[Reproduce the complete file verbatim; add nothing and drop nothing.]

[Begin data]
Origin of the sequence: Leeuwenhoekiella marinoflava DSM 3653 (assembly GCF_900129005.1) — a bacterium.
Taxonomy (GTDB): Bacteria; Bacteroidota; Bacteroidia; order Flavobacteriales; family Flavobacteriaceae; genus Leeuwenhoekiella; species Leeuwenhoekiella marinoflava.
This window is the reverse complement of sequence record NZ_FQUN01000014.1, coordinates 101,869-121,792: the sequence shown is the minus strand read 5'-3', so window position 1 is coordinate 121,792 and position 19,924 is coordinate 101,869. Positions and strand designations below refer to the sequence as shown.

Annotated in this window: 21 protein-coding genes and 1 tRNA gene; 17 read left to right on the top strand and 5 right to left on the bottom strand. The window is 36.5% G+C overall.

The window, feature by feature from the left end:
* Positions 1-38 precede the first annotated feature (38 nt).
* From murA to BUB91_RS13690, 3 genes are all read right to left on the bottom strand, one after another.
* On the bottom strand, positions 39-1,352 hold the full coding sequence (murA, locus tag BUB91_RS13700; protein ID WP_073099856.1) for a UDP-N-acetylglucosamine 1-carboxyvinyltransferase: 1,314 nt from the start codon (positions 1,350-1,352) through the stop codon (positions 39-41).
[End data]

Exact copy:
Origin of the sequence: Leeuwenhoekiella marinoflava DSM 3653 (assembly GCF_900129005.1) — a bacterium.
Taxonomy (GTDB): Bacteria; Bacteroidota; Bacteroidia; order Flavobacteriales; family Flavobacteriaceae; genus Leeuwenhoekiella; species Leeuwenhoekiella marinoflava.
This window is the reverse complement of sequence record NZ_FQUN01000014.1, coordinates 101,869-121,792: the sequence shown is the minus strand read 5'-3', so window position 1 is coordinate 121,792 and position 19,924 is coordinate 101,869. Positions and strand designations below refer to the sequence as shown.

Annotated in this window: 21 protein-coding genes and 1 tRNA gene; 17 read left to right on the top strand and 5 right to left on the bottom strand. The window is 36.5% G+C overall.

The window, feature by feature from the left end:
* Positions 1-38 precede the first annotated feature (38 nt).
* From murA to BUB91_RS13690, 3 genes are all read right to left on the bottom strand, one after another.
* On the bottom strand, positions 39-1,352 hold the full coding sequence (murA, locus tag BUB91_RS13700; protein ID WP_073099856.1) for a UDP-N-acetylglucosamine 1-carboxyvinyltransferase: 1,314 nt from the start codon (positions 1,350-1,352) through the stop codon (positions 39-41).